Home / News / India /  5 charts reveal the state of state economies

After witnessing unprecedented challenges due to the covid-19 pandemic, India’s states are well on their way to recovery, according to the Reserve Bank of India’s Handbook of Statistics on Indian States released last week. Almost every state economy has already surpassed its pre-pandemic size and state finances are looking up even as concerns over elevated fiscal deficit remain. Rural wage growth, however, has failed to keep pace with average retail inflation, which may become a cause of decline in spending. Here is what data tells us about states’ growth, finances, wages, and credit, in five charts:

Recovering Losses

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After contracting 6.6% in 2020-21, the Indian economy grew 8.7% in the following year, surpassing pre-pandemic levels by 2%. Available data on gross state domestic product (GSDP) shows a similar trend, with 19 out of 21 states for which data was available having surpassed their pre-pandemic levels. Only Kerala and Uttar Pradesh had failed to recover the losses by 2021-22, and lagged their respective 2019-20 levels by 2.8% and 1.5%, respectively.

Kerala’s economic contraction of 9.2% in 2020-21 was the biggest among all states, and the 7.1% bounceback in 2021-22 was not enough. Uttar Pradesh’s GSDP decline in 2020-21 was smaller (5.5%), but its growth rate in the following year was the weakest among states (4.2%).

Andhra Pradesh’s economy grew the fastest (11.4%) in FY22 and it was also one of the four states that posted a marginal growth in the pandemic-hit FY21.

Capex Bet

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The covid-batteredeconomy needed support in the form of the governments’ capital expenditure. Along with the Centre, the states also budgeted a steep increase in their capital expenditure in FY22 to prop up the economy. Collectively, all states and Union territories budgeted an increase of 28% in their capital expenditure, with Telangana and West Bengal leading the way. However, there was a huge divergence, with six states budgeting a cut from the previous year. Among major states, Maharashtra budgeted only a 3% increase, while Bihar cut the capex by a steep 10%.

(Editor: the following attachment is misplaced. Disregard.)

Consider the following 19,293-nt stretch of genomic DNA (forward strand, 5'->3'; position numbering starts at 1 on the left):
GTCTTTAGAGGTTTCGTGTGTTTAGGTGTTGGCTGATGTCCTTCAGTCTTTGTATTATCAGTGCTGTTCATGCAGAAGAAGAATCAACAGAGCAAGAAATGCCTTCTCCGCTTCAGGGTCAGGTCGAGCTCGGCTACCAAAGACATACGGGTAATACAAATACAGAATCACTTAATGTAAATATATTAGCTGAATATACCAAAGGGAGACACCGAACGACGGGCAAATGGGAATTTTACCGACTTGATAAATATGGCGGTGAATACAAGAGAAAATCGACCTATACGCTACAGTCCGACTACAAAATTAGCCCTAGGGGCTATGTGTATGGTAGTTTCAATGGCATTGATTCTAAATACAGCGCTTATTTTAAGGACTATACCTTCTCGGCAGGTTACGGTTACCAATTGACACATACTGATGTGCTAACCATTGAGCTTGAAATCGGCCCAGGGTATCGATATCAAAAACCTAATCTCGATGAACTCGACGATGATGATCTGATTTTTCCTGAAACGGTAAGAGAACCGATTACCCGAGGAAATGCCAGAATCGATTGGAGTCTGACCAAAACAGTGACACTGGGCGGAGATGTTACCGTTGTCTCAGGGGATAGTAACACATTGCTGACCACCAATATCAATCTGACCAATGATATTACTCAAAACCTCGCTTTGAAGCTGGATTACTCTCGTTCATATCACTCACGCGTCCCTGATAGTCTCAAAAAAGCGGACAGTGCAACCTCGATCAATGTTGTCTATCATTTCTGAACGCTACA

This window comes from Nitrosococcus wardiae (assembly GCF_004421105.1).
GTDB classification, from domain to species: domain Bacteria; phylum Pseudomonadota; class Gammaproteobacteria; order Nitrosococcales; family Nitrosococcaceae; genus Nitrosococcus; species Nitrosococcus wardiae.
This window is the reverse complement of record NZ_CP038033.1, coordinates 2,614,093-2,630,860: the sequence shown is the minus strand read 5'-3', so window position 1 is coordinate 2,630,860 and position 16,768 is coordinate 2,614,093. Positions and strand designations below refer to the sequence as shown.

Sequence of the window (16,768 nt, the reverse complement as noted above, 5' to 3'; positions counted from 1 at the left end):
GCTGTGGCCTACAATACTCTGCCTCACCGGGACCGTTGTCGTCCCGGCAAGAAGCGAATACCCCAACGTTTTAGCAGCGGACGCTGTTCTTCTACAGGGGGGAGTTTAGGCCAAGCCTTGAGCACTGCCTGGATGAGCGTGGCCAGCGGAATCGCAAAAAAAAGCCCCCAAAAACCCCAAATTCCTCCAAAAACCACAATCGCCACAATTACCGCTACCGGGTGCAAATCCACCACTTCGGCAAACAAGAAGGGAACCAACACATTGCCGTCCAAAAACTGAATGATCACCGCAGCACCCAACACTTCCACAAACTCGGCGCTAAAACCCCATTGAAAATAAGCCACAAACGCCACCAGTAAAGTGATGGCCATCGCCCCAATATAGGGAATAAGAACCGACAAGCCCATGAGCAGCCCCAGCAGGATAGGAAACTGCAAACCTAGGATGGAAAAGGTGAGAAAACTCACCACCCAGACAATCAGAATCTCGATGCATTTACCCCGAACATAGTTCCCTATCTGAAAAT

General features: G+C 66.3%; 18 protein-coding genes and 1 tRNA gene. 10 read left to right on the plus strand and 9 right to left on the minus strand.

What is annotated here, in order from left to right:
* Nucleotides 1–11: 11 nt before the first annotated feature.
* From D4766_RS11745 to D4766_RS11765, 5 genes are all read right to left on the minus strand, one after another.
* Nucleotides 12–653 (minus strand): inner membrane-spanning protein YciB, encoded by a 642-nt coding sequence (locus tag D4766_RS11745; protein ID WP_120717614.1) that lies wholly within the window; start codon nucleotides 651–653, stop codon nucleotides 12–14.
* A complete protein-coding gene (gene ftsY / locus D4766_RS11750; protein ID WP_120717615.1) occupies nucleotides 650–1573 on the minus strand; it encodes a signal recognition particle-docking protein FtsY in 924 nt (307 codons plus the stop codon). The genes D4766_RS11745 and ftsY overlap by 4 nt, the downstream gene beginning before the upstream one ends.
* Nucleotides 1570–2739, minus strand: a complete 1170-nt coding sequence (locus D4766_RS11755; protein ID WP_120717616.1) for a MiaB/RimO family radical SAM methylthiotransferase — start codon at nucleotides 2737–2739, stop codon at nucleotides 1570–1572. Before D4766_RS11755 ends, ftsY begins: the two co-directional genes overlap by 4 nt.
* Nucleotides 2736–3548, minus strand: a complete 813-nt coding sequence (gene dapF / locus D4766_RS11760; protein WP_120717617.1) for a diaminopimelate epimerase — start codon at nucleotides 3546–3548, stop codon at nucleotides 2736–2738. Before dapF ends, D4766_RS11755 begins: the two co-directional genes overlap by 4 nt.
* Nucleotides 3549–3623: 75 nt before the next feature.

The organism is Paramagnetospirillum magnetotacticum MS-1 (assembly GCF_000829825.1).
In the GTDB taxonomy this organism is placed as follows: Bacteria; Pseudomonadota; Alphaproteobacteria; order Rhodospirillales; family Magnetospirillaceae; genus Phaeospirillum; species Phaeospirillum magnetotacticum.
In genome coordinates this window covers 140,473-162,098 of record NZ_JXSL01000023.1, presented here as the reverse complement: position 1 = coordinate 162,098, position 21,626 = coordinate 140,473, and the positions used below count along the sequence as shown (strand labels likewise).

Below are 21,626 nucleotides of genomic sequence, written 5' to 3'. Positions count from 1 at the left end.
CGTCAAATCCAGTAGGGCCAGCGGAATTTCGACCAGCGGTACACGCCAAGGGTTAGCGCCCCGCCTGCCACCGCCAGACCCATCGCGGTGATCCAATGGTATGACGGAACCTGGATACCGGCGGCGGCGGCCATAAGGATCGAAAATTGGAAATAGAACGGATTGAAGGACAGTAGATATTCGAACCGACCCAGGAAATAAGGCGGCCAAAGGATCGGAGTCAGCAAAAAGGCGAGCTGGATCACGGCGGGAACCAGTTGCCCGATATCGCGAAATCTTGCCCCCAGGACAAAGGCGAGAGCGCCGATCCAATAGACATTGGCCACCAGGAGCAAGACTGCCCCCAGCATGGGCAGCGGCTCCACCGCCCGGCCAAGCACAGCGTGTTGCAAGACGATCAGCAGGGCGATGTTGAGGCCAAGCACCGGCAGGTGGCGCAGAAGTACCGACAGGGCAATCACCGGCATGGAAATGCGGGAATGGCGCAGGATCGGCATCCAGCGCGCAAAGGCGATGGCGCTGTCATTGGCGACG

Of the budgeted amount, states largely managed to deliver. An analysis by ICRA in July showed that the combined capital spending (provisional actuals) by 26 sample states grew 27.6% in FY22 on a low base. The budgeted capex for FY23 then saw a steep rise of 35.8%, as some of trailing states such as Maharashtra and Haryana picked up pace from FY22, the analysis showed.

Fiscal Gap

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States werenotonly able to allocate high amounts to capital expenditure in FY22, but also to an extent manage their fiscal deficit, which had risen dramatically in FY21. Total fiscal deficit of states and Union territories jumped 78% to 9.32 trillion as strict lockdowns affected revenue collection and increased welfare spending in FY21.

However, in the following year, all but six states budgeted a smaller fiscal deficit, with the aggregate figure 12% lower at 8.19 trillion, but still up 56% from two years ago. In the current financial year, states have stayed on the fiscal consolidation path. A report by the National Institute of Public Finance and Policy said that the consolidated fiscal deficit of 18 major states is projected to be 3.29% of GSDP in FY23, in line with the prescribed glide path of fiscal deficit of states.

Wage Lag

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Over thepast three years, high inflation has been breaking the back of the public. Driven by lockdowns, supply-chain constraints, and the Ukraine war-led disruptions, all-India retail inflation has remained above 6% more often than not. High prices, however, have not led to higher wages, data shows. As opposed to the 5.5% all-India average retail inflation in 2021-22, the wage growth for rural male construction workers, agricultural and non-agricultural labourers were significantly slower at 3.1%, 4.3%, and 3.6%, respectively.

There was a sharp divergence across states. In Andhra Pradesh, the wage rate for construction workers grew 15.9% as opposed to 5.2% average retail inflation in the state. In contrast, Bihar and Kerala saw less than 1% rise despite inflation being 3.8% and 4.0%, respectively. High inflation often leads to the worry of a wage-price spiral, but wage growth continues to remain weak, barring in a few states.

Credit Revival

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Credit growthis a key indicator of economic progress. While credit growth has slowed dramatically from around 30% since FY05, it showed some recovery in FY22, posting double-digit growth for the first time in three years. As FY20 and FY21 were hit by economic slowdown, all-India credit growth had nearly halved to an average of 5.8% compared with an average of 11.8% in the previous two years. Despite disruptions, the central region comprising Chhattisgarh, Madhya Pradesh, Uttar Pradesh, and Uttarakhand, posted high average growth of 10% in FY20 and FY21. In FY22, the growth was even higher at 14.1%. The northern region, which includes Haryana, Punjab, and Rajasthan, was a laggard. Credit growth showed an uptick in FY22 and there is a possibility of a setback in this financial year because headwinds such as rising interest rates and slowdown in economic activity.

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